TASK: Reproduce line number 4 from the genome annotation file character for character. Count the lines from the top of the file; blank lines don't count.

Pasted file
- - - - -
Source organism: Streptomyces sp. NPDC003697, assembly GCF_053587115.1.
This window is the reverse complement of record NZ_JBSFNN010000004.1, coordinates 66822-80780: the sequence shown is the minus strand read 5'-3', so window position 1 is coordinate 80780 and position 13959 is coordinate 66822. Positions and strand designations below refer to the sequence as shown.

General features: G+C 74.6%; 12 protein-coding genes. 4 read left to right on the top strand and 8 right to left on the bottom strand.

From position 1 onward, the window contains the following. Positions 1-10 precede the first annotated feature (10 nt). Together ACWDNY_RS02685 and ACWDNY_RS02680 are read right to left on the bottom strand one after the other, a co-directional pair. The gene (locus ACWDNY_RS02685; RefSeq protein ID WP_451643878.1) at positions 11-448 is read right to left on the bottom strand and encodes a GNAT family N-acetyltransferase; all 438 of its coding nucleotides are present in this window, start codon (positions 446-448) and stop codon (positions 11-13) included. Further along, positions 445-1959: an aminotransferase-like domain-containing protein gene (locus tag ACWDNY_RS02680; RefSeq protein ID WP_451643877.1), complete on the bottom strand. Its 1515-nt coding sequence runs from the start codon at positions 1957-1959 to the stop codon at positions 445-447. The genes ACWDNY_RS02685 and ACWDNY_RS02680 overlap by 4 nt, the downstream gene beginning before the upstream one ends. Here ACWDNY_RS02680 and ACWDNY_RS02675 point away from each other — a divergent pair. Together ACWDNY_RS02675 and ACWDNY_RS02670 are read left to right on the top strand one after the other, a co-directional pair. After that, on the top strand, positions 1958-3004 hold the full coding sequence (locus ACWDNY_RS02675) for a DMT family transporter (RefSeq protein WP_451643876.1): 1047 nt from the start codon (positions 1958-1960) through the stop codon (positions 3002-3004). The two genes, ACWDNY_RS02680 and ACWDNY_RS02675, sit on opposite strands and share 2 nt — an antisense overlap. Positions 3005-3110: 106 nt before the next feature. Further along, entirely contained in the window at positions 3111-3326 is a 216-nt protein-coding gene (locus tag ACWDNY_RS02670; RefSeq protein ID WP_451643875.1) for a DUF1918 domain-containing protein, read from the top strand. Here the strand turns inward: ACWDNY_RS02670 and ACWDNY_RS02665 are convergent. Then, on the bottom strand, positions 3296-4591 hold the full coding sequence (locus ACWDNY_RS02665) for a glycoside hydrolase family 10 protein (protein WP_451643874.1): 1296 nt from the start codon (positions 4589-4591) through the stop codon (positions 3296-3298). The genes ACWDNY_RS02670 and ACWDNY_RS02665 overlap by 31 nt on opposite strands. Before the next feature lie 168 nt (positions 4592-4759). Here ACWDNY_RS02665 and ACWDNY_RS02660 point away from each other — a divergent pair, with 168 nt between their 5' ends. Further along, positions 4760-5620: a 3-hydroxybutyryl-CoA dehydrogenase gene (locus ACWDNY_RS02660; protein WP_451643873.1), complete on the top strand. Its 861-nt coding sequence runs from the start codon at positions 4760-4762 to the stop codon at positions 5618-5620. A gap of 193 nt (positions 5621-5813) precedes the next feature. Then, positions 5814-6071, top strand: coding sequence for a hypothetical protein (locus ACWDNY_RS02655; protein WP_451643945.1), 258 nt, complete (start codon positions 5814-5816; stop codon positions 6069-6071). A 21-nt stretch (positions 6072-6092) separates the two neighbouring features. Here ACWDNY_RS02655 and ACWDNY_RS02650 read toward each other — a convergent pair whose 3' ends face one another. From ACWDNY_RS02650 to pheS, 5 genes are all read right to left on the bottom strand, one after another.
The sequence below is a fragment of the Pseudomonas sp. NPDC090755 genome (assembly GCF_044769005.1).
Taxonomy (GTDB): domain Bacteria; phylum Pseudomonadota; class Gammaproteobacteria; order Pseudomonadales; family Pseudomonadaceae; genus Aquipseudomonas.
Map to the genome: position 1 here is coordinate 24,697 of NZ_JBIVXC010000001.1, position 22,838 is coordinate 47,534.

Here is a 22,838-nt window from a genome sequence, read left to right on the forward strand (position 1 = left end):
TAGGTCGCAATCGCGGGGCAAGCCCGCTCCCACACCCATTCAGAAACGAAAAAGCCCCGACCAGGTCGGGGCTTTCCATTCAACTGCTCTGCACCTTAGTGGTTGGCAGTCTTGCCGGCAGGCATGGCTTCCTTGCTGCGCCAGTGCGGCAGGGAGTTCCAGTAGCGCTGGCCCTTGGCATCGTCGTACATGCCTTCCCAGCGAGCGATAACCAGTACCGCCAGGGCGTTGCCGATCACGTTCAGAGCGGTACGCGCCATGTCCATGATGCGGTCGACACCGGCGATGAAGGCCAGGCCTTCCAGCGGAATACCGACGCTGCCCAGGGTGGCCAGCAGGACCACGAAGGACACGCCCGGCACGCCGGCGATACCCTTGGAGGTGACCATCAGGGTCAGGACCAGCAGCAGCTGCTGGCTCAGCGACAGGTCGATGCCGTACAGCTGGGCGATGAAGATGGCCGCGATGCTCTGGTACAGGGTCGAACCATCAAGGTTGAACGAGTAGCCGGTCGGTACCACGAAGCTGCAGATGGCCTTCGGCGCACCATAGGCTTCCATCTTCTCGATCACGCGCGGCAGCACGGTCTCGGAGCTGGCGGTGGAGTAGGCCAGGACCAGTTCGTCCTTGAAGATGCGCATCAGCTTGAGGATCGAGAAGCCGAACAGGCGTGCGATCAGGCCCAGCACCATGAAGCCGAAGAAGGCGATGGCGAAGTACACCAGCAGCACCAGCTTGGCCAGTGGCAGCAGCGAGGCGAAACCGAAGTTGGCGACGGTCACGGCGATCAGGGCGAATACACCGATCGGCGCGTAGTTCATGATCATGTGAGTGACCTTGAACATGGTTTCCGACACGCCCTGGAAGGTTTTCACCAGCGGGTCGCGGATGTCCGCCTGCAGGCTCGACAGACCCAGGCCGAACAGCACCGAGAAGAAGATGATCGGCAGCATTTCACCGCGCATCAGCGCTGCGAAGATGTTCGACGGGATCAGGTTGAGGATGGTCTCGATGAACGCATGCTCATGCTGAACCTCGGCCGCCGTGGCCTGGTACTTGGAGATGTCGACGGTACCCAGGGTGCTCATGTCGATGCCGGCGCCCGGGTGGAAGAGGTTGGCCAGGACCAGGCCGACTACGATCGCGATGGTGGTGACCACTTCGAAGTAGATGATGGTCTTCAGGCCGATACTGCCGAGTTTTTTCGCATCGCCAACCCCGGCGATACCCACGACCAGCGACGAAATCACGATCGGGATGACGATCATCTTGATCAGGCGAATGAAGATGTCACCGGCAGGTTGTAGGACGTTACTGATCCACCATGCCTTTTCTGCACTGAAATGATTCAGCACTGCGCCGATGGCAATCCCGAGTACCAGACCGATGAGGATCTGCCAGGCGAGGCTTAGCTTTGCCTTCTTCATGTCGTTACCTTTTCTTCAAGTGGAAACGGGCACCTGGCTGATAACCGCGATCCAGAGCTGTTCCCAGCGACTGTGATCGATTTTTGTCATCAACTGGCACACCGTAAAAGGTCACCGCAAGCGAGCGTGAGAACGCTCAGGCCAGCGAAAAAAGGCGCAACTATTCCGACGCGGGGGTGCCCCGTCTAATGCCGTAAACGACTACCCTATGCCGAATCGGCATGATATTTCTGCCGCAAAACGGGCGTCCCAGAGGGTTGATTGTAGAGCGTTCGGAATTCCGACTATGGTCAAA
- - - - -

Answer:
From position 1 onward, the window contains the following. Positions 1-10 precede the first annotated feature (10 nt). Together ACWDNY_RS02685 and ACWDNY_RS02680 are read right to left on the bottom strand one after the other, a co-directional pair. The gene (locus ACWDNY_RS02685; RefSeq protein ID WP_451643878.1) at positions 11-448 is read right to left on the bottom strand and encodes a GNAT family N-acetyltransferase; all 438 of its coding nucleotides are present in this window, start codon (positions 446-448) and stop codon (positions 11-13) included. Further along, positions 445-1959: an aminotransferase-like domain-containing protein gene (locus tag ACWDNY_RS02680; RefSeq protein ID WP_451643877.1), complete on the bottom strand. Its 1515-nt coding sequence runs from the start codon at positions 1957-1959 to the stop codon at positions 445-447. The genes ACWDNY_RS02685 and ACWDNY_RS02680 overlap by 4 nt, the downstream gene beginning before the upstream one ends. Here ACWDNY_RS02680 and ACWDNY_RS02675 point away from each other — a divergent pair. Together ACWDNY_RS02675 and ACWDNY_RS02670 are read left to right on the top strand one after the other, a co-directional pair. After that, on the top strand, positions 1958-3004 hold the full coding sequence (locus ACWDNY_RS02675) for a DMT family transporter (RefSeq protein WP_451643876.1): 1047 nt from the start codon (positions 1958-1960) through the stop codon (positions 3002-3004). The two genes, ACWDNY_RS02680 and ACWDNY_RS02675, sit on opposite strands and share 2 nt — an antisense overlap. Positions 3005-3110: 106 nt before the next feature. Further along, entirely contained in the window at positions 3111-3326 is a 216-nt protein-coding gene (locus tag ACWDNY_RS02670; RefSeq protein ID WP_451643875.1) for a DUF1918 domain-containing protein, read from the top strand. Here the strand turns inward: ACWDNY_RS02670 and ACWDNY_RS02665 are convergent. Then, on the bottom strand, positions 3296-4591 hold the full coding sequence (locus ACWDNY_RS02665) for a glycoside hydrolase family 10 protein (protein WP_451643874.1): 1296 nt from the start codon (positions 4589-4591) through the stop codon (positions 3296-3298). The genes ACWDNY_RS02670 and ACWDNY_RS02665 overlap by 31 nt on opposite strands. Before the next feature lie 168 nt (positions 4592-4759). Here ACWDNY_RS02665 and ACWDNY_RS02660 point away from each other — a divergent pair, with 168 nt between their 5' ends. Further along, positions 4760-5620: a 3-hydroxybutyryl-CoA dehydrogenase gene (locus ACWDNY_RS02660; protein WP_451643873.1), complete on the top strand. Its 861-nt coding sequence runs from the start codon at positions 4760-4762 to the stop codon at positions 5618-5620. A gap of 193 nt (positions 5621-5813) precedes the next feature. Then, positions 5814-6071, top strand: coding sequence for a hypothetical protein (locus ACWDNY_RS02655; protein WP_451643945.1), 258 nt, complete (start codon positions 5814-5816; stop codon positions 6069-6071). A 21-nt stretch (positions 6072-6092) separates the two neighbouring features. Here ACWDNY_RS02655 and ACWDNY_RS02650 read toward each other — a convergent pair whose 3' ends face one another. From ACWDNY_RS02650 to pheS, 5 genes are all read right to left on the bottom strand, one after another.